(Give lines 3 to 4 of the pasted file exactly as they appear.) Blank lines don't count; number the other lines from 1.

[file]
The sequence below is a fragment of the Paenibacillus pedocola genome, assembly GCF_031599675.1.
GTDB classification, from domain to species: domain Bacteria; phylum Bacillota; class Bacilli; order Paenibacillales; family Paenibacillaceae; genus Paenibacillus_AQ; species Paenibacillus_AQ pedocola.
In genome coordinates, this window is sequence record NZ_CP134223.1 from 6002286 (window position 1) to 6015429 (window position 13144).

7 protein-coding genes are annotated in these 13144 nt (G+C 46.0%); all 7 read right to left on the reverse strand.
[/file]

In genome coordinates, this window is sequence record NZ_CP134223.1 from 6002286 (window position 1) to 6015429 (window position 13144).

7 protein-coding genes are annotated in these 13144 nt (G+C 46.0%); all 7 read right to left on the reverse strand.